Advanced Search
MyIDEAS: Login

General Purpose Technologies and Surges in Productivity: Historical Reflections on the Future of the ICT Revolution

Contents:

Author Info

  • Paul A. David

    ()
    (All Souls College, Oxford)

  • Gavin Wright

    ()
    (Stanford University)

Abstract

The phenomenon of recurring prolonged swings in the total factor productivity (TFP) growth rate is approached in this paper by examining a particular episode in earlier twentieth century economic history. A marked acceleration of productivity growth in U.S. manufacturing occurred after World War I, and was the main driver of the absolute and relative rise of the private domestic economy’s TFP residual. This discontinuity reflected the elaboration and adoption of a new factory regime based upon the electric dynamo, a general purpose technology (GPT) that brought significant fixed-capital savings while simultaneously raising labor productivity in a wide array of manufacturing operations. But, rather than offering a purely technological explanation of the productivity surge of the 1920s, a more complex conceptualization of the dynamics of GPT diffusion is proposed. This highlights both the generic and the differentiating aspects of U.S. industrial electrification in comparison with that of the contemporary UK. Explicit historical contextualization of the GPT concept also sheds further light on the puzzling late twentieth century productivity slowdown, and it points to some contemporary portents of a future phase of more rapid total factor productivity growth.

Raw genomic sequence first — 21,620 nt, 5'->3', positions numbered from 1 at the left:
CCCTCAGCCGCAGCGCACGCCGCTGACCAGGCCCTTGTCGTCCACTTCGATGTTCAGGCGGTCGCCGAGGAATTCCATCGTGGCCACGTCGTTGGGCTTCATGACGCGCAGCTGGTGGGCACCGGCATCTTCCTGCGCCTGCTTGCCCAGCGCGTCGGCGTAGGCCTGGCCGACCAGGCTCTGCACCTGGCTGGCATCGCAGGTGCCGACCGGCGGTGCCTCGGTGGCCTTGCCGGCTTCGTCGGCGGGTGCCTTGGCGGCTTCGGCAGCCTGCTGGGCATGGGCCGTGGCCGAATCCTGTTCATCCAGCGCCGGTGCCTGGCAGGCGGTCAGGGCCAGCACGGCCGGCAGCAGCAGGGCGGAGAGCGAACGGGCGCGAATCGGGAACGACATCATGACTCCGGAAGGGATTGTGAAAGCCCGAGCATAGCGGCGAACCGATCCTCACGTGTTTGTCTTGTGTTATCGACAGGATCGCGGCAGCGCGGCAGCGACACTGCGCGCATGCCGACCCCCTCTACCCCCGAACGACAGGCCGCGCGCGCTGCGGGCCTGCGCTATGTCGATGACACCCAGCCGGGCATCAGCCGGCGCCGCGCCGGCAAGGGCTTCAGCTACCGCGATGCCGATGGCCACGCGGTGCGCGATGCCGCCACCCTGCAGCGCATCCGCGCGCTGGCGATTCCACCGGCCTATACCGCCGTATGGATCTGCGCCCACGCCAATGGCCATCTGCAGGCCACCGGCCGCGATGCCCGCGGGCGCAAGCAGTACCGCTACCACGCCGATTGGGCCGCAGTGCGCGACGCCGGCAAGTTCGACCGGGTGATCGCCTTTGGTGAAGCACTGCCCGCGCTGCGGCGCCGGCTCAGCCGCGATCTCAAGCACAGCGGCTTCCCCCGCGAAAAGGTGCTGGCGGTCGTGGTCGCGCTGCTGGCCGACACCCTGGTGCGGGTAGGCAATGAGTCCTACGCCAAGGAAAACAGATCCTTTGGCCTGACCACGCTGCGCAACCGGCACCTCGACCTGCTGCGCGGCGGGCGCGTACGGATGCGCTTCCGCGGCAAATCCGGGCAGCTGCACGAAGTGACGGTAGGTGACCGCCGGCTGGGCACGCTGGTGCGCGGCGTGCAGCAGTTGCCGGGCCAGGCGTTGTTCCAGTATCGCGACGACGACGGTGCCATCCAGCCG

Download Info

If you experience problems downloading a file, check if you have the proper application to view it first. In case of further problems read the IDEAS help page. Note that these files are not on the IDEAS site. Please be patient as the files may be large.
File URL: http://www.economics.ox.ac.uk/materials/papers/2267/A4.pdf
Download Restriction: no

Bibliographic Info

Paper provided by Economics Group, Nuffield College, University of Oxford in its series Oxford University Economic and Social History Series with number _031.

as in new window
Length: 25 pages
Date of creation: 01 Sep 1999
Date of revision:
Handle: RePEc:nuf:esohwp:_031

Contact details of provider:
Web page: http://www.nuff.ox.ac.uk/economics/

Related research

Keywords:

Other versions of this item:

References